Fleet Food Festival: Roasting a Goat

Fleet Food FestivalThe third Fleet Food Festival was another success with over 7000 visitors. The sun shone, the live music was great and the food fabulous.

Last year, you may remember, I came away from the Festival with a joint of wild boar to roast. This year we purchased a saddle of goat.

At present, you never see goat for sale in supermarkets as there’s not enough demand. But if you look online there are a number of suppliers that sell direct to the public. We purchased our joint from the Devese Farm Animals stall at the Festival - their website is www.goatmeats.co.uk

Goat meat is lean with fewer calories than beef, pork, lamb and even chicken. It’s also low in cholesterol, high in potassium and has twice as much iron as beef.

As goat meat is so lean and has little fat, avoid cooking at high temperatures as this will make it as tough as old boots. It should be cooked slowly to break down the collagen in the meat. If cooked correctly, it tastes like lamb when hot and beef when cold.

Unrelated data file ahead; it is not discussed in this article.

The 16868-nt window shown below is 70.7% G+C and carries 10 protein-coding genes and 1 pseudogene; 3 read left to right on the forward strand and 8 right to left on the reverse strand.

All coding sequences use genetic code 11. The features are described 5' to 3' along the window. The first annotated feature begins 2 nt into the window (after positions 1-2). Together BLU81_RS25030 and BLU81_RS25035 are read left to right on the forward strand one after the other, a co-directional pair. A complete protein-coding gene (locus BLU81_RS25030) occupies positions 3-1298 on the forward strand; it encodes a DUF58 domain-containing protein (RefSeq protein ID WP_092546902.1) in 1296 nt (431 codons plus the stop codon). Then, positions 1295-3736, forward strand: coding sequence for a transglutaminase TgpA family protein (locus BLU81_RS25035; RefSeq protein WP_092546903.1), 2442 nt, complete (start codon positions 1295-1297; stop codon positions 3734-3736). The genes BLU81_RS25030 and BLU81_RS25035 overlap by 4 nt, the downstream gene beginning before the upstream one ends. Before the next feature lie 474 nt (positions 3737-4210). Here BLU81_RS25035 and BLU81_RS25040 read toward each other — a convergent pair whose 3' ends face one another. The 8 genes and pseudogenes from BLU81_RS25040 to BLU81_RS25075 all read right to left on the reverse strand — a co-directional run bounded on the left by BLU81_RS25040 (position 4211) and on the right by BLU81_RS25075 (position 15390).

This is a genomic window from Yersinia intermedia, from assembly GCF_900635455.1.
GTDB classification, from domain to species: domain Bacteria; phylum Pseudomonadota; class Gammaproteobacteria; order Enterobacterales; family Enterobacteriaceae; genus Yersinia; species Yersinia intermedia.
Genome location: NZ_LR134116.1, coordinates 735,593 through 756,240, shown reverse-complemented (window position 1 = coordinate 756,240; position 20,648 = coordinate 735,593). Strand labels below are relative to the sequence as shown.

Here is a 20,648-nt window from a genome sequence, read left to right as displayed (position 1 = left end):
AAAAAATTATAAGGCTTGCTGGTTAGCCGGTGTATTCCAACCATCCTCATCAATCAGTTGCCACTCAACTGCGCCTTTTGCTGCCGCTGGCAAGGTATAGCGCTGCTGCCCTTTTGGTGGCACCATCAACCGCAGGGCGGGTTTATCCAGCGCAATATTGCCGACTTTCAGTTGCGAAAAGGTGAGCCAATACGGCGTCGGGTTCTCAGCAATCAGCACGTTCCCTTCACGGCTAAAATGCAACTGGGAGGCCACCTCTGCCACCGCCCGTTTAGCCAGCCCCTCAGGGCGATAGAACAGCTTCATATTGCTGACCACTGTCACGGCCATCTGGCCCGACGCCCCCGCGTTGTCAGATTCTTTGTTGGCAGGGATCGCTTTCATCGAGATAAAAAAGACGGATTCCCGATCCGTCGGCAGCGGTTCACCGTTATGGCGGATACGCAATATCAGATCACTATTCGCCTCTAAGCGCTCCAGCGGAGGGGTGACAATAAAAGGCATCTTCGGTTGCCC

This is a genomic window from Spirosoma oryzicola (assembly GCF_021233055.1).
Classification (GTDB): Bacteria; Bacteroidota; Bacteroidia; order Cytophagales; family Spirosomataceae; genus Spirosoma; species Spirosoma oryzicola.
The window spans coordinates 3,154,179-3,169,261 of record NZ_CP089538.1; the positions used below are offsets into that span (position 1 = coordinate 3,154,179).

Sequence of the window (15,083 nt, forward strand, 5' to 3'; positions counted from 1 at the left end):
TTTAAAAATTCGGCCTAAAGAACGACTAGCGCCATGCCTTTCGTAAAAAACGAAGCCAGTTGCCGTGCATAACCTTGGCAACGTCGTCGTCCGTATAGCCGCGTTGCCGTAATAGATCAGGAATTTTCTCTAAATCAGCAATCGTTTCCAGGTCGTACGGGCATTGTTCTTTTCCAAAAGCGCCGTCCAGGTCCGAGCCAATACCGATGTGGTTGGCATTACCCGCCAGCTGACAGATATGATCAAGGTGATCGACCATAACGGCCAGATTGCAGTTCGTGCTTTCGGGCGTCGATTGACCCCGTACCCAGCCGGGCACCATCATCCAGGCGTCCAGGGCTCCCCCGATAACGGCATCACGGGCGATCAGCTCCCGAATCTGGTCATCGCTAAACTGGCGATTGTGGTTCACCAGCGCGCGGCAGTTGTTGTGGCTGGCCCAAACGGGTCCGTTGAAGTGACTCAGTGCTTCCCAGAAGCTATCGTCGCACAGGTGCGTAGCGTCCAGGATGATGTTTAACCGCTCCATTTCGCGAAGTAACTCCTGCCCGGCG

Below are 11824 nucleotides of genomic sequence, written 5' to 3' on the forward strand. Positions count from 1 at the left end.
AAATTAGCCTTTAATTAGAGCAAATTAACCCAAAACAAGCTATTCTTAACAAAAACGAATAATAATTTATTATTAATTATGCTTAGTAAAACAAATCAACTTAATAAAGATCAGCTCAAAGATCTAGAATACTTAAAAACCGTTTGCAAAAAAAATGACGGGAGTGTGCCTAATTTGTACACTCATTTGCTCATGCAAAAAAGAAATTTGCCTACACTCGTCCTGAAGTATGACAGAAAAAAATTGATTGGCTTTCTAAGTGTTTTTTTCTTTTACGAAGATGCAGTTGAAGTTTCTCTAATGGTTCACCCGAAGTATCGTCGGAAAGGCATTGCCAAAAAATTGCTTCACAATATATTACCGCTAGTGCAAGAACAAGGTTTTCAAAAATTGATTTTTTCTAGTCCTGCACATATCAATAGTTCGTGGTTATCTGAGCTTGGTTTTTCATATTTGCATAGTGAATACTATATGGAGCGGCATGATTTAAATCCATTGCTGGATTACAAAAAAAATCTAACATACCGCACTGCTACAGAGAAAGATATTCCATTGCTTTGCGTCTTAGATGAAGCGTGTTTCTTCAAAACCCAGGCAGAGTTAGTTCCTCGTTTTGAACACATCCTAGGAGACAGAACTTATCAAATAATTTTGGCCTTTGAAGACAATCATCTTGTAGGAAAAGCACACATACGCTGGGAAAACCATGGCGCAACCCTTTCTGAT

Meat from older goats is similar to mutton and ideal for curries and casseroles. I often see goat curry on the menu of my local Nepalese restaurant. I was planning to try and make it myself, but it looks quite complicated, so I think I’ll head to the Gurkha Square Restaurant in Fleet instead.

I covered the saddle of goat with garlic, rosemary and seasoning – treating it like a joint of lamb, except cooking it on a lower heat. It had a lovely flavour and made a delicious roast dinner. But I must admit, I did rather miss the fatty bits you get with beef or lamb; however, it made a tasty and healthy alternative.

Fleet Food Festival